Tricky microsurgery? Forget a bit before you practice more
Microvascular anastomosis is a mouthful to you and me. It is a challenge even to surgeons.
Microvascular anastomosis (MA) has been described as a surgical technique that requires high skills. It is the fine art of precisely repairing a vessel that is 2 mm or less in diameter, with the help of optical magnification.
Of course, it requires plenty of practice. If you are a surgical resident the best way to master MA would be to practice it every hour of the day, right? Wrong!
Space practice to ace skill
There is no learning without learning engagement. Practice is one of the two pillars of learning engagement. You cannot walk into the operation theater, peer into the microscope, and expect to perform a MA, if you have not had sufficient practice.
No one disputes the importance of practice. However, learning science says you might be better off if that practice is staggered. Better still, mix up the reading and the doing, allowing enough time between sessions. You might forget a bit from one session to the next. That is not a bad thing. In fact, it will apply some surgical glue to the essential knowledge and skills you need to retain.
As the patient who has to undergo the MA, you might be a little wary of a surgeon who learnt by forgetting! Well, research has proved it can be lifesaving.
Distributed learning yields sharper surgeons
This study compared the commonest method of training in continuing medical education (CME), a “single multihour event” with an alternative method, where learning is distributed over several training sessions.
Thirty-eight junior surgical residents were randomly assigned to two groups. Both groups practiced for the same duration. One group followed a massed (one day) regimen while the other practiced in a distributed (weekly) manner. Members of both groups were taught the new skill of MA.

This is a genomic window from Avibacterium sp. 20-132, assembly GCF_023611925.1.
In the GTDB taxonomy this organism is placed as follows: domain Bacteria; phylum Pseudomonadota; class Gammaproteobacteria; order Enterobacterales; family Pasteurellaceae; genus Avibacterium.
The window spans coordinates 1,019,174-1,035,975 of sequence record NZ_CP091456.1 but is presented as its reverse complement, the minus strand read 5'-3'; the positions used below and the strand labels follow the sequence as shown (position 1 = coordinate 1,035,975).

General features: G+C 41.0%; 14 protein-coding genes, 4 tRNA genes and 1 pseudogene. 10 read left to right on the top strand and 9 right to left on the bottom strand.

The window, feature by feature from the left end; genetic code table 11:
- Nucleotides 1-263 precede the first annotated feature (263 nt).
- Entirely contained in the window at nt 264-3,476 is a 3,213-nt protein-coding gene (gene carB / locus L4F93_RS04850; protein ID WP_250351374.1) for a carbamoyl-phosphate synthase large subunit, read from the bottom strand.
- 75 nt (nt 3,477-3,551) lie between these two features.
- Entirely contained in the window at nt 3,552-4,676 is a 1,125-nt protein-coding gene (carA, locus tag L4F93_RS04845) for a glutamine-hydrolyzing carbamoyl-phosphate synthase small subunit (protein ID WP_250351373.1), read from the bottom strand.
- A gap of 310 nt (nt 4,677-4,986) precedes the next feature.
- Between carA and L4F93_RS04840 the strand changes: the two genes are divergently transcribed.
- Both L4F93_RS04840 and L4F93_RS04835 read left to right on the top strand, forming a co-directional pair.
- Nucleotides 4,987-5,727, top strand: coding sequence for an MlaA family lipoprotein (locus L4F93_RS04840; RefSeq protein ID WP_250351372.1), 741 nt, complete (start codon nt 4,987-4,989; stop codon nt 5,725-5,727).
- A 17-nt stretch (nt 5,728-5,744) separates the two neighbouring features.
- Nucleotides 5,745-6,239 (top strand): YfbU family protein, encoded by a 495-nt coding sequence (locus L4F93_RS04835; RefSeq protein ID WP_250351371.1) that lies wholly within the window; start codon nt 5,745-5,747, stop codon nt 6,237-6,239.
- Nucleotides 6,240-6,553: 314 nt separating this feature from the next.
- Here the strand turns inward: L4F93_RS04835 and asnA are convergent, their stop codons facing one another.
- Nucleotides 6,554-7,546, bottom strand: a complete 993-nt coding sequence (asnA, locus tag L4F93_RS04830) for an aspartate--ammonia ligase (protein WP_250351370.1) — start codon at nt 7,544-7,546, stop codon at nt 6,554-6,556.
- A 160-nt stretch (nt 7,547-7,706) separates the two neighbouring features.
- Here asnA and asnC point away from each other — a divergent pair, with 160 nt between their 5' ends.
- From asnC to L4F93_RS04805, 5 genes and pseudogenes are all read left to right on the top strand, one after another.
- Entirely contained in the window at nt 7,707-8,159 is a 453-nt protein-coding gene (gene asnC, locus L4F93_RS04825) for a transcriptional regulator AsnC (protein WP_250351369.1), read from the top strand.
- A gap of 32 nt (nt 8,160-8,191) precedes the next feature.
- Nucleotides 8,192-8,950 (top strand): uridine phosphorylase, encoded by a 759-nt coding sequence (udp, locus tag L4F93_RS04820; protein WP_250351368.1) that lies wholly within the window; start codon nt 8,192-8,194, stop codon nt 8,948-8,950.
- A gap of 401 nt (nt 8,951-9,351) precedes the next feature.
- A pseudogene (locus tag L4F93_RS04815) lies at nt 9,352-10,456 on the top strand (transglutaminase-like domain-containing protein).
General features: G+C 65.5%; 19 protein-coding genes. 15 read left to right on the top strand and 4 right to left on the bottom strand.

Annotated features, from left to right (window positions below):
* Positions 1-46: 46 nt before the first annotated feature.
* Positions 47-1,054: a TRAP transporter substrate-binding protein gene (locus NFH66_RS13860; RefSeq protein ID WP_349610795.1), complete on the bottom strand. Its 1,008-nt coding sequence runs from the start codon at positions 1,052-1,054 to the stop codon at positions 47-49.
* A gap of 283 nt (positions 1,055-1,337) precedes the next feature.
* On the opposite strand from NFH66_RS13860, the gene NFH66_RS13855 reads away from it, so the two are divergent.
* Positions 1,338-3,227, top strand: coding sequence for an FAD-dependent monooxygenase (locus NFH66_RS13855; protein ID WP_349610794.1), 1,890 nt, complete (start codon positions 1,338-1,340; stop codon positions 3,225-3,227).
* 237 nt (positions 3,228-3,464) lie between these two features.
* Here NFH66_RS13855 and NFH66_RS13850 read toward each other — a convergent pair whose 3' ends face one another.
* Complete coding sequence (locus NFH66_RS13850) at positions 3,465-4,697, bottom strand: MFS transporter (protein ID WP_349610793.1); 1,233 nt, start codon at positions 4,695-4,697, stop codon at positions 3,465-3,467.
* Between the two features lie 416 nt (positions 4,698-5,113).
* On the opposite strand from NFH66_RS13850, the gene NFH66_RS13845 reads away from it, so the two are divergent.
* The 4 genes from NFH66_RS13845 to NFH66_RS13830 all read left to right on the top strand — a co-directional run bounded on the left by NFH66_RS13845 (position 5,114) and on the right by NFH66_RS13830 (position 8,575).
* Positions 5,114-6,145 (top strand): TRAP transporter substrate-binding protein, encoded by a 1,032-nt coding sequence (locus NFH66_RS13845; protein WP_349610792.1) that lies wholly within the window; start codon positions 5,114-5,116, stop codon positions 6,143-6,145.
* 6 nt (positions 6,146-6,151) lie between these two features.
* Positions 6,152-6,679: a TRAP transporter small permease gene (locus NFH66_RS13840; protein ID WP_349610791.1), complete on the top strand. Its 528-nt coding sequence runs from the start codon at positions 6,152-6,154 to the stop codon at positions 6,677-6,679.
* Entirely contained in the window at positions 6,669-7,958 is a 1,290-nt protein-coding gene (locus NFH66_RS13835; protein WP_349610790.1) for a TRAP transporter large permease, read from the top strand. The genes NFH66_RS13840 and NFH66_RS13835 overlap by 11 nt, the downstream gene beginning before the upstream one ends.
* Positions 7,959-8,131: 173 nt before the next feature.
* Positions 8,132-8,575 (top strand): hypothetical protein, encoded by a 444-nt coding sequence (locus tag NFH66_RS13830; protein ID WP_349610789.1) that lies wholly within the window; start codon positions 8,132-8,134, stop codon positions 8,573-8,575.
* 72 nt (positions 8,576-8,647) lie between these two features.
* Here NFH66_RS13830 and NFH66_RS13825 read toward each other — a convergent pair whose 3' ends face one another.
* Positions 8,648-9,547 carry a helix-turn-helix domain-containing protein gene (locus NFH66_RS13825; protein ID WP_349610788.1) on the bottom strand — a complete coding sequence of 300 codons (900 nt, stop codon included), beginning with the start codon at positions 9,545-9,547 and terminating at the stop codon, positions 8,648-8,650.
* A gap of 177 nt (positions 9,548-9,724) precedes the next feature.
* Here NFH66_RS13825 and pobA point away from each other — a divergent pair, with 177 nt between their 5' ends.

Researchers assessed the performance of all residents before the training, immediately after the training, and one month later. The ultimate test was on an anesthetized rat—the real test of transfer of learning!
Both groups showed immediate improvement in performance. But, based on expert measures, the distributed group retained better. Most importantly, the distributed group beat the others hands down on all criteria in the real live rat test!
Engaged learning, true transfer
All of us may not end up repairing micro vessels to save lives, but all of us do forget. The learning program might be both rigorous and engaging (the latter mainly because of your meaningful involvement) but you are unlikely to recollect every sequence of the intricate procedure.
What matters is how well you apply the learning. This is where spaced practice is critical especially when lives are at stake.
Imagine a pilot spending several hours at a stretch in a flight simulator and then stepping out to pilot a regular passenger plane. They are better off learning the science and then practicing it alternatively as they move up the learning ladder.
When retrieval of information and its correct application in a novel situation are the needs of the hour, designing for learning engagement can save lives.